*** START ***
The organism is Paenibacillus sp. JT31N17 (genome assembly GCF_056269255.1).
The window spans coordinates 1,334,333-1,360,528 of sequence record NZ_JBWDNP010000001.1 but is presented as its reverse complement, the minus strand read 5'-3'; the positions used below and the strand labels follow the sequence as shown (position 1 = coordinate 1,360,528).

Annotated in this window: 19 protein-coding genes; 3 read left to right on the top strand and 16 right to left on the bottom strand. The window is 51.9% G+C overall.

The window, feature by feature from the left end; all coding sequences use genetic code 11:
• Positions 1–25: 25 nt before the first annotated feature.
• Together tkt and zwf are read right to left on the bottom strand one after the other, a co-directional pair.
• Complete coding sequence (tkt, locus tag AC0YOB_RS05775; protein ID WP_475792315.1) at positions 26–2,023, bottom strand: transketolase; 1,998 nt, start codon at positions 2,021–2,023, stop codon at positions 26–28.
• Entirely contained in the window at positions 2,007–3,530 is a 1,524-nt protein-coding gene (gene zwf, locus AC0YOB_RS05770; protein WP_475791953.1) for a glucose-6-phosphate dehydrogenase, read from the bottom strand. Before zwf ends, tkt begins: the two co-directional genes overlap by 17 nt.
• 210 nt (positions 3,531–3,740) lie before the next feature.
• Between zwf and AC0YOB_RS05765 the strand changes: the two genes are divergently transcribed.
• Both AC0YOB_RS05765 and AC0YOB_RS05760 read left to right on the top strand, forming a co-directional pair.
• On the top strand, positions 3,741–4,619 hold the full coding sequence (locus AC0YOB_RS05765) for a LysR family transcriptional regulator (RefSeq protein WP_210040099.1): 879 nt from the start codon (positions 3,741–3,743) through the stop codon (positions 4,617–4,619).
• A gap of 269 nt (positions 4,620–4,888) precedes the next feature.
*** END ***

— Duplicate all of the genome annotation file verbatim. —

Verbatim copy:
The organism is Paenibacillus sp. JT31N17 (genome assembly GCF_056269255.1).
The window spans coordinates 1,334,333-1,360,528 of sequence record NZ_JBWDNP010000001.1 but is presented as its reverse complement, the minus strand read 5'-3'; the positions used below and the strand labels follow the sequence as shown (position 1 = coordinate 1,360,528).

Annotated in this window: 19 protein-coding genes; 3 read left to right on the top strand and 16 right to left on the bottom strand. The window is 51.9% G+C overall.

The window, feature by feature from the left end; all coding sequences use genetic code 11:
• Positions 1–25: 25 nt before the first annotated feature.
• Together tkt and zwf are read right to left on the bottom strand one after the other, a co-directional pair.
• Complete coding sequence (tkt, locus tag AC0YOB_RS05775; protein ID WP_475792315.1) at positions 26–2,023, bottom strand: transketolase; 1,998 nt, start codon at positions 2,021–2,023, stop codon at positions 26–28.
• Entirely contained in the window at positions 2,007–3,530 is a 1,524-nt protein-coding gene (gene zwf, locus AC0YOB_RS05770; protein WP_475791953.1) for a glucose-6-phosphate dehydrogenase, read from the bottom strand. Before zwf ends, tkt begins: the two co-directional genes overlap by 17 nt.
• 210 nt (positions 3,531–3,740) lie before the next feature.
• Between zwf and AC0YOB_RS05765 the strand changes: the two genes are divergently transcribed.
• Both AC0YOB_RS05765 and AC0YOB_RS05760 read left to right on the top strand, forming a co-directional pair.
• On the top strand, positions 3,741–4,619 hold the full coding sequence (locus AC0YOB_RS05765) for a LysR family transcriptional regulator (RefSeq protein WP_210040099.1): 879 nt from the start codon (positions 3,741–3,743) through the stop codon (positions 4,617–4,619).
• A gap of 269 nt (positions 4,620–4,888) precedes the next feature.